Four years ago, the Drexel Dragons, then led by head coach James “Bruiser” Flint welcomed two big men through the front doors of the DAC. Being a big man at Drexel has never been easy. Over the years it has meant that a player must be a hard-nosed player responsible for some of the lest glamorous tasks that need to be done on the court, and Tyshawn Myles and Austin Williams did that and more for the Dragons. In today’s article, we take a closer look at their contributions over their careers at Drexel University.
F Tyshawn Myles, The Bronx, NY
Tyshawn Myles came to Drexel from the Washington Heights Expeditionary Learning School in Manhattan. He was a classic Flint big man: someone who would clog the lane, pull down some rebounds, and set on the ball picks to free up the guards.
Myles never was able to find his way into the starting lineup on a regular basis but he ended up being a terrific role player for the Dragons when he was called off the bench. His most memorable performance came at the Bob Carpenter Center against the University of Delaware during his freshman year. Myles played a career high 26 minutes that day, scoring in double figures (11 points) for the only time in his four years, and matching that number with 11 rebounds. He was a key piece that helped the Dragons earn a victory in a game where Drexel did not have the services of then sophomore Rodney Williams.
Like many others on Drexel’s roster this season, Tyshawn Myles was forced to battle the injury bug, missing a total of 11 games. When healthy though, he fought as hard as he always has. Through the last five games of this season, a finally healthy Myles averaged 3 rebounds and 2.2 points per game while converting 60% of his field goals for points. While that might not seem that remarkable, the eye test showed the fans that Myles had the ability to score some athletic baskets, and the timing of some of his plays were key in earning victories.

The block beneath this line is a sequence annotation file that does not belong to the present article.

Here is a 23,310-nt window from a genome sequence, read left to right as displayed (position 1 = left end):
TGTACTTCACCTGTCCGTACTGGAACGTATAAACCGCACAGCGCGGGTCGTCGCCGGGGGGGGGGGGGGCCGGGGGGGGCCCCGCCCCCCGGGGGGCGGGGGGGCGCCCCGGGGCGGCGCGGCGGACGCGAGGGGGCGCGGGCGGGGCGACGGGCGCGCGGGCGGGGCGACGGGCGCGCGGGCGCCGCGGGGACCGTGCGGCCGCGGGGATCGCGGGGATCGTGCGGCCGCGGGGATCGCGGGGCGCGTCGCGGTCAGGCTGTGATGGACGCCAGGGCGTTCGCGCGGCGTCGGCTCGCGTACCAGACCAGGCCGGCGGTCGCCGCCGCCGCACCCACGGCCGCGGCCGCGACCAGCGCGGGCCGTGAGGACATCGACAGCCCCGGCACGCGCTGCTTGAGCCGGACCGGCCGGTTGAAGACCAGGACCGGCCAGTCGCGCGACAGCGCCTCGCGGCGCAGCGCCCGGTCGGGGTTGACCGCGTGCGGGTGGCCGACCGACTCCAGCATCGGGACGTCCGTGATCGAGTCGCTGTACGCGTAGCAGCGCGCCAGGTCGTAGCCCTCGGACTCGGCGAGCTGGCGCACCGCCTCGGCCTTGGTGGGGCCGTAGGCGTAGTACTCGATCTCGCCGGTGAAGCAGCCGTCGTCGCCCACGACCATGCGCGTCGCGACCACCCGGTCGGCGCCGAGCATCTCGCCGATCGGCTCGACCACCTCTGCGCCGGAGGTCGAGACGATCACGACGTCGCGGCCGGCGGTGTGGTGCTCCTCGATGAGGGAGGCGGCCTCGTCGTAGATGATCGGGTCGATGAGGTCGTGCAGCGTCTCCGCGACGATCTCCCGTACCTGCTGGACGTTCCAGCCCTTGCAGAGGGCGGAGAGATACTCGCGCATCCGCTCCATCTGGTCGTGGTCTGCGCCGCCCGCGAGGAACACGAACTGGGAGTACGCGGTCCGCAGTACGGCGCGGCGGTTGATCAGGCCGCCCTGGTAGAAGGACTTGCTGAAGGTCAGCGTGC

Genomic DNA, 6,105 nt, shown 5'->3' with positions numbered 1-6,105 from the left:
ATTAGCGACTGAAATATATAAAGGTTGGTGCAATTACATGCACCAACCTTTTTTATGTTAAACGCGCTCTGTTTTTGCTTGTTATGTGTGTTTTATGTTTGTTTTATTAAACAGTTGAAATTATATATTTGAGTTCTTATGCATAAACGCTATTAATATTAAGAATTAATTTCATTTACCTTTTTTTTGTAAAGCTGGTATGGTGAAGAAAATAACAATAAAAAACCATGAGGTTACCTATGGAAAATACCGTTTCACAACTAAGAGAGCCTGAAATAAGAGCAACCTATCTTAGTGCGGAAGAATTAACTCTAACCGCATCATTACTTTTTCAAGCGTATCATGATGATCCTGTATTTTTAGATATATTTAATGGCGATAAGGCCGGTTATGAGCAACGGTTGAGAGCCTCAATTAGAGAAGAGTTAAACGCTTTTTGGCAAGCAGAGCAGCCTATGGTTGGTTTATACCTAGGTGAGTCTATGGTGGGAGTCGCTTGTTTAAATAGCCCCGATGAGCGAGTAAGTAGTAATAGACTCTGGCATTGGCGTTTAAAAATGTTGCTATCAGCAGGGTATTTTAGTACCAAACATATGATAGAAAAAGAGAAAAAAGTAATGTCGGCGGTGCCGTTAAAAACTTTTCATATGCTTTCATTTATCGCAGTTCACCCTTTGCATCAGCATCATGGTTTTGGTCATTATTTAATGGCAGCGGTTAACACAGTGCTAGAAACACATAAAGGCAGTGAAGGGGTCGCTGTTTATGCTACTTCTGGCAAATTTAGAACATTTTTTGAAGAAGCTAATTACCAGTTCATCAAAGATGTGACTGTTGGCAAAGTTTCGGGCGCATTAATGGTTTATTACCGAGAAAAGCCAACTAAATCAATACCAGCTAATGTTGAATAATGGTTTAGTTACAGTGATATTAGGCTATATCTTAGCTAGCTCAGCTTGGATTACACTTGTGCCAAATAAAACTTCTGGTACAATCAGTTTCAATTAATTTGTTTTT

Tyshawn Myles was never destined to make any of the Drexel record books, but that should not diminish his importance to this program. Basketball is, after all, a team sport. He adapted and played through a coaching change, something that is not easy at any level of sports, especially the college level. Despite what, at times, was a very turbulent four years, Myles gave his all night in and night out.
F Austin Williams, Richmond, VA
Joining Tyshawn Myles in the Drexel front court four years ago was Austin Williams. Williams, who was of no relation to Rodney Williams, regardless of what visiting announcers might have said, took a little more time to find his identity at Drexel. Due to injuries and necessity, he found his way into the starting lineup for 13 of his 38 appearances during his freshman and sophomore years but his playing time, and as a result, his contributions were diminished.
The arrival of Zach Spiker and assistant coach Paul Fortier was the best thing that could have happened to Williams. Stretch, as he is known to his teammates, coaches and fans, was a 37% shooter during his freshman year, and he saw little improvement during his second season as a Dragon. That average jumped to 60% for the final two years of his Drexel career. Williams’ 133 blocks currently ranks him 7th, just ahead of would-be older brother Rodney Williams and four blocks behind Frank Elegar. 119 of those blocks came in his final two years at Drexel.
Since the CAA started giving out the Defensive Player of the Year honor in 1999, three Dragons have won the award: Robert Battle twice, Bashir Mason once and Chaz Crawford once. As Dan pointed out earlier this month, Austin Williams has undoubtedly been the most important player at the defensive end of the floor for the Dragons this season. His 82 blocks ranks him 9th in the nation. His 44 blocks in conference play is 14 more than the next highest player’s total and his 7.8 rebounds per game in conference play ranks him 5th overall.
Over the past two seasons, no player stepped up their play more than Austin Williams did. When he was not able to go, Tyshawn Miles was able to step in and add some size and strength to that #5 role. Their contributions in the paint will surely be missed next season. Tim Perry Jr, James Butler and Tadas Kararinas have some pretty big shoes to fill.
We wish Tyshawn Miles and Austin Williams the best as they start the next chapter in their lives.